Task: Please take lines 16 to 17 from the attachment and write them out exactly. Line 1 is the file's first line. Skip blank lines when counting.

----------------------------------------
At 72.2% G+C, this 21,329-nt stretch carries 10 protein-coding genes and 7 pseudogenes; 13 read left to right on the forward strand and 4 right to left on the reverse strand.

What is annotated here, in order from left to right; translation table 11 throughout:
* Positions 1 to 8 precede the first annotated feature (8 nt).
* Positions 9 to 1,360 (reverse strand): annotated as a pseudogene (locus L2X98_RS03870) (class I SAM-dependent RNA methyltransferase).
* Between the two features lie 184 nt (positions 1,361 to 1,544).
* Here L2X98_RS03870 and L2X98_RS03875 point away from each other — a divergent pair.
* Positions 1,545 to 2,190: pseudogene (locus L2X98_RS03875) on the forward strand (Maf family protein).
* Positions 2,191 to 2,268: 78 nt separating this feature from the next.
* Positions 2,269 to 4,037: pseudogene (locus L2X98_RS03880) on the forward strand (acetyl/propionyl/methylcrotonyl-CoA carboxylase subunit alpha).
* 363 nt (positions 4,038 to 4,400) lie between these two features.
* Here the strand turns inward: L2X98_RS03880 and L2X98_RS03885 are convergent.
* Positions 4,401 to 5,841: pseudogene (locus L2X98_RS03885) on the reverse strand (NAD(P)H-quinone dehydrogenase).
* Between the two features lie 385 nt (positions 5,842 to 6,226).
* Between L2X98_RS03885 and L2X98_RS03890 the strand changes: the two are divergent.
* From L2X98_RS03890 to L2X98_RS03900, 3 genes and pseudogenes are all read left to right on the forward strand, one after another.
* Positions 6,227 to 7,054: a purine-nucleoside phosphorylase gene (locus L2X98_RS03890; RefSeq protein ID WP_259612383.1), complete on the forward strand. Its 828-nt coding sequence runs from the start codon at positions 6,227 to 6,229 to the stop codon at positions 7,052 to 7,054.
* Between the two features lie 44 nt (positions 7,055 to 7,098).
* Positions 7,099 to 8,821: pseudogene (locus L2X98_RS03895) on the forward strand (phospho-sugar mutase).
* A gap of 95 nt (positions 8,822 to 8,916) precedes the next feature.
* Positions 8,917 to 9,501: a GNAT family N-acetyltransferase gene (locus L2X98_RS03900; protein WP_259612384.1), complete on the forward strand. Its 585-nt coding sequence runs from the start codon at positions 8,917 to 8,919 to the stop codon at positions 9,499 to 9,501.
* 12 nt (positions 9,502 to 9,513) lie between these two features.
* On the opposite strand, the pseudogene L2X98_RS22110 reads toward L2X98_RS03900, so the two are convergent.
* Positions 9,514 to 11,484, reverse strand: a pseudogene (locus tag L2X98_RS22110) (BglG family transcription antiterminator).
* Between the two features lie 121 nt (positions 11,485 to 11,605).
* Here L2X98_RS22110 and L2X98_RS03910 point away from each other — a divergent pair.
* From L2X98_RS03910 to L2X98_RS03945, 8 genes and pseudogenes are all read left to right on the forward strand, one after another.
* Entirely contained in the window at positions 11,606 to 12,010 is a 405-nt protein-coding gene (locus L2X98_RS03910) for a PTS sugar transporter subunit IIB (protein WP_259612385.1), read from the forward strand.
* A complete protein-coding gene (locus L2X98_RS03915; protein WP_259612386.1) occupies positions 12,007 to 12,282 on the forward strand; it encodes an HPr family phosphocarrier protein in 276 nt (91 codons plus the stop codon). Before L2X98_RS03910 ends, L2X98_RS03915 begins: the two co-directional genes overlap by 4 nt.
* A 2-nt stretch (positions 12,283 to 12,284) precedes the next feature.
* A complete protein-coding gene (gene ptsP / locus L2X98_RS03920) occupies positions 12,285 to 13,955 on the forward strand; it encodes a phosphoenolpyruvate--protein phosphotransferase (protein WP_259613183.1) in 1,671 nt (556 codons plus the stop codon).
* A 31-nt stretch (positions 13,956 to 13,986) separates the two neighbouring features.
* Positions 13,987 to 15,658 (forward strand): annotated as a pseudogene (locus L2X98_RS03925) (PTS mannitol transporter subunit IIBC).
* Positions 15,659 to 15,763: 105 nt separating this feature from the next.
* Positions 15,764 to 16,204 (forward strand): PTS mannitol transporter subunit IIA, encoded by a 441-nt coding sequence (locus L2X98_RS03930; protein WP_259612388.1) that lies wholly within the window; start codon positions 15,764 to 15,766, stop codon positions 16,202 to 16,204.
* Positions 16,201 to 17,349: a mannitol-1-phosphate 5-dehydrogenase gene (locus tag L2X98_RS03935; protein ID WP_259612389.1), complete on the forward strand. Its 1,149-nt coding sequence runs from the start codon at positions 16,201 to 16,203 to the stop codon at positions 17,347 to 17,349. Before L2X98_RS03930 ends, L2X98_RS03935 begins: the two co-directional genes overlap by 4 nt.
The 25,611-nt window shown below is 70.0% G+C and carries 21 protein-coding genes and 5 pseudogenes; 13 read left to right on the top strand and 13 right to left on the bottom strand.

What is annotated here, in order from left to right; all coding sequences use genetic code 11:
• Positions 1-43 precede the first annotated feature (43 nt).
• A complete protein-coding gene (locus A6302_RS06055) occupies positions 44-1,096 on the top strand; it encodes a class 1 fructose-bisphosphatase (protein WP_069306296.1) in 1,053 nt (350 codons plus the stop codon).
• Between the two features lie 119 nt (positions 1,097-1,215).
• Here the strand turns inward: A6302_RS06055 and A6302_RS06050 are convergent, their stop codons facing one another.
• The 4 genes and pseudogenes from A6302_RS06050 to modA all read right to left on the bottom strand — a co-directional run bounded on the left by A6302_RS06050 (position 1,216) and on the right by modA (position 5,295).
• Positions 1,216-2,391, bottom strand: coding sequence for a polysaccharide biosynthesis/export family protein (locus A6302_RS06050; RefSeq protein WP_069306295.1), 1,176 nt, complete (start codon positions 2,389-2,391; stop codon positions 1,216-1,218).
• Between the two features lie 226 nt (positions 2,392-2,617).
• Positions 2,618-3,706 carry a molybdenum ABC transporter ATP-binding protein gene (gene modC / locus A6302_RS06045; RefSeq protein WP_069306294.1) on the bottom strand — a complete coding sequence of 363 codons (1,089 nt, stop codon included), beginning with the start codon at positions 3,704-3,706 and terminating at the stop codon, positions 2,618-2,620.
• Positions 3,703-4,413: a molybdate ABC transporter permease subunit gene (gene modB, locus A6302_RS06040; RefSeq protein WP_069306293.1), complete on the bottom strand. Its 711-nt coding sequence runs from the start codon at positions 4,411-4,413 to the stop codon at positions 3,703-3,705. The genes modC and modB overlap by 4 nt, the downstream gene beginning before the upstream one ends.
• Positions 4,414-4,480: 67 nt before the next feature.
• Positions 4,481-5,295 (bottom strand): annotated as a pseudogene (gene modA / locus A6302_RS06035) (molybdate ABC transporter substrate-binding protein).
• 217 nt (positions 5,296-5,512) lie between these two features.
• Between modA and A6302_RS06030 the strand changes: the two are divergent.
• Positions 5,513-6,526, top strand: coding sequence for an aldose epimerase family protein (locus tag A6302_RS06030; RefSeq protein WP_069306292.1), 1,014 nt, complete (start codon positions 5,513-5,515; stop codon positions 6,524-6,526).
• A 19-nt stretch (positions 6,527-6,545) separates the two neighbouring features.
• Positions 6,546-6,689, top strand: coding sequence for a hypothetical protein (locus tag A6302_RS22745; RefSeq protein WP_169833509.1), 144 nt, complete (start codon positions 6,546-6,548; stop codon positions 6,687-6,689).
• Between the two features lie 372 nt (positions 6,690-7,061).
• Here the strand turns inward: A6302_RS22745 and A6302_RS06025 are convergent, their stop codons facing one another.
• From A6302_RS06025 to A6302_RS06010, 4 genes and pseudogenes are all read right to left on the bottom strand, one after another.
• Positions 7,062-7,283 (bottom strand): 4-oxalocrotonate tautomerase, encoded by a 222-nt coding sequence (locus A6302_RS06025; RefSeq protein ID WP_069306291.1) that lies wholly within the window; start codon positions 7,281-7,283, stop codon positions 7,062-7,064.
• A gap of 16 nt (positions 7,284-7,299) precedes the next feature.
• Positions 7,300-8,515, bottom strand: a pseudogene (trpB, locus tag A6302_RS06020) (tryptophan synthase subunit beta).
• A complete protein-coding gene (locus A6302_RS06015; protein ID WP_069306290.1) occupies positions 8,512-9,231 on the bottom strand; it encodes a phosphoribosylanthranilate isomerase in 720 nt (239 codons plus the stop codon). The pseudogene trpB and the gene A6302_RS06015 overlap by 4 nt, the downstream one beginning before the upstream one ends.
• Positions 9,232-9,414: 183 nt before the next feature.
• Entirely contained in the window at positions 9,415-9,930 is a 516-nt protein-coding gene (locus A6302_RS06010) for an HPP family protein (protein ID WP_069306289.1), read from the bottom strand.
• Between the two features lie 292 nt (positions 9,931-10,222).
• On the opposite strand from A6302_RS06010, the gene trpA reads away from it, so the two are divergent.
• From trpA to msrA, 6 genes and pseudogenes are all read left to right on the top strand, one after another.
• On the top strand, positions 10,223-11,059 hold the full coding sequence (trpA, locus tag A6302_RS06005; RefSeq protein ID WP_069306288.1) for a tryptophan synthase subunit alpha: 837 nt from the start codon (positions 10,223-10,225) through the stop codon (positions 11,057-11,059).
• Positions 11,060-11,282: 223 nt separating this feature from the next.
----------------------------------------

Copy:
* Positions 6,227 to 7,054: a purine-nucleoside phosphorylase gene (locus L2X98_RS03890; RefSeq protein ID WP_259612383.1), complete on the forward strand. Its 828-nt coding sequence runs from the start codon at positions 6,227 to 6,229 to the stop codon at positions 7,052 to 7,054.
* Between the two features lie 44 nt (positions 7,055 to 7,098).